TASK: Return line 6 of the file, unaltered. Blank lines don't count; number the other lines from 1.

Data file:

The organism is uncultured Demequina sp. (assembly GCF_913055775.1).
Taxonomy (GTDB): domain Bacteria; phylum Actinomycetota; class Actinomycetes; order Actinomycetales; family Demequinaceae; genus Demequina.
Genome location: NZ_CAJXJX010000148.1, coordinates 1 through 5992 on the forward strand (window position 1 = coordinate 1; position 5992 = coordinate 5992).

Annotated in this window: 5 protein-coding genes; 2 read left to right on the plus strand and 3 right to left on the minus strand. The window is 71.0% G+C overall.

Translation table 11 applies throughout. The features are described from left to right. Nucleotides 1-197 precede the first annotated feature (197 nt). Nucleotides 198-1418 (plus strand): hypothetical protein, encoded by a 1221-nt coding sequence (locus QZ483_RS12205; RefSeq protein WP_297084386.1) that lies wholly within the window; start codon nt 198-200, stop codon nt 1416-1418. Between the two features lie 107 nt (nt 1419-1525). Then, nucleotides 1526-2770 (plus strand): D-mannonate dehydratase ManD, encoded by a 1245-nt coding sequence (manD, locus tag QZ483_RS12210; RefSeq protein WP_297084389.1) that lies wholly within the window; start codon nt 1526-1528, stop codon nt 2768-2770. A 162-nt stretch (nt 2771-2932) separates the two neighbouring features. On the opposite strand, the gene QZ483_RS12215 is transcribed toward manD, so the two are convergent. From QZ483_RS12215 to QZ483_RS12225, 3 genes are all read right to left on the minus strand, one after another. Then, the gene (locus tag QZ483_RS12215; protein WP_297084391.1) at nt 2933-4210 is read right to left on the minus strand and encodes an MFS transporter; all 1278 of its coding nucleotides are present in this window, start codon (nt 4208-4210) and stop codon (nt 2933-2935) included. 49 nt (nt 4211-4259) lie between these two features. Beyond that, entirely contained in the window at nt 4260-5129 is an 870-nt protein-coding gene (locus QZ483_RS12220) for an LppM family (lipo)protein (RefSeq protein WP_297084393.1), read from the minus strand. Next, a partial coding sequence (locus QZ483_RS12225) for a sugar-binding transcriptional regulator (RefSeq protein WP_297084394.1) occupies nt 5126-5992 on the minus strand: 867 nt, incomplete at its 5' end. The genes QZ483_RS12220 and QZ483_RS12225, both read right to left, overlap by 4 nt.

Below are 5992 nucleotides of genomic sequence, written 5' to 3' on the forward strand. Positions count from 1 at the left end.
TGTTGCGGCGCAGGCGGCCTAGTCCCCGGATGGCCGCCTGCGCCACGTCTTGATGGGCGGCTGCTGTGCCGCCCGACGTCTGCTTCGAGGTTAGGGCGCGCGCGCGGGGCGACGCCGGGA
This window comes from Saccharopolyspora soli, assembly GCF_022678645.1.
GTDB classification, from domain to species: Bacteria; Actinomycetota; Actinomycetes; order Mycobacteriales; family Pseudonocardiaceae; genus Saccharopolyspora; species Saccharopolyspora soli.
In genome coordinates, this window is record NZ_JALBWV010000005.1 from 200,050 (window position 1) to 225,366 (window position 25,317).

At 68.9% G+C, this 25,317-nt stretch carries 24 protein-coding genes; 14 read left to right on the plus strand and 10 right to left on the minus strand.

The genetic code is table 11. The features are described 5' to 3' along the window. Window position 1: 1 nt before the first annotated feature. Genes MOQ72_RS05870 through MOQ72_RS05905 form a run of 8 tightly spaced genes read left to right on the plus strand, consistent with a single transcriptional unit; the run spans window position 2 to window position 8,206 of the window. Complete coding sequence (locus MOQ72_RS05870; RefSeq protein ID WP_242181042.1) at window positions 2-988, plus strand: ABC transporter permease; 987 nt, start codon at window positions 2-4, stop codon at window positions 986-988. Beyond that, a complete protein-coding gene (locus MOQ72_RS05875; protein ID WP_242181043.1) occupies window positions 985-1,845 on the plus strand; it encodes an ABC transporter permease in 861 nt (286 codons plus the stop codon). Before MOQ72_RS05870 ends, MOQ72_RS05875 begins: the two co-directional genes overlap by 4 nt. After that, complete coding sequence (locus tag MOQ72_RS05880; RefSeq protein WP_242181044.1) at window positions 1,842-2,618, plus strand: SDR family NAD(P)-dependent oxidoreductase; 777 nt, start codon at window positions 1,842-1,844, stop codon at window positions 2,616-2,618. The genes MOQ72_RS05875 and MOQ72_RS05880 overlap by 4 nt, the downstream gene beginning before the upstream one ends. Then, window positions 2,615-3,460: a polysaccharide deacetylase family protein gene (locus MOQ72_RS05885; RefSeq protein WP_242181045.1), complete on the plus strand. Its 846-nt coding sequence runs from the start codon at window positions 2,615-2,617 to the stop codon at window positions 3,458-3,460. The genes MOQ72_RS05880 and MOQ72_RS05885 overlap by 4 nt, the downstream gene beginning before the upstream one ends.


Below are 5992 nucleotides of genomic sequence, written 5' to 3' on the forward strand. Positions count from 1 at the left end.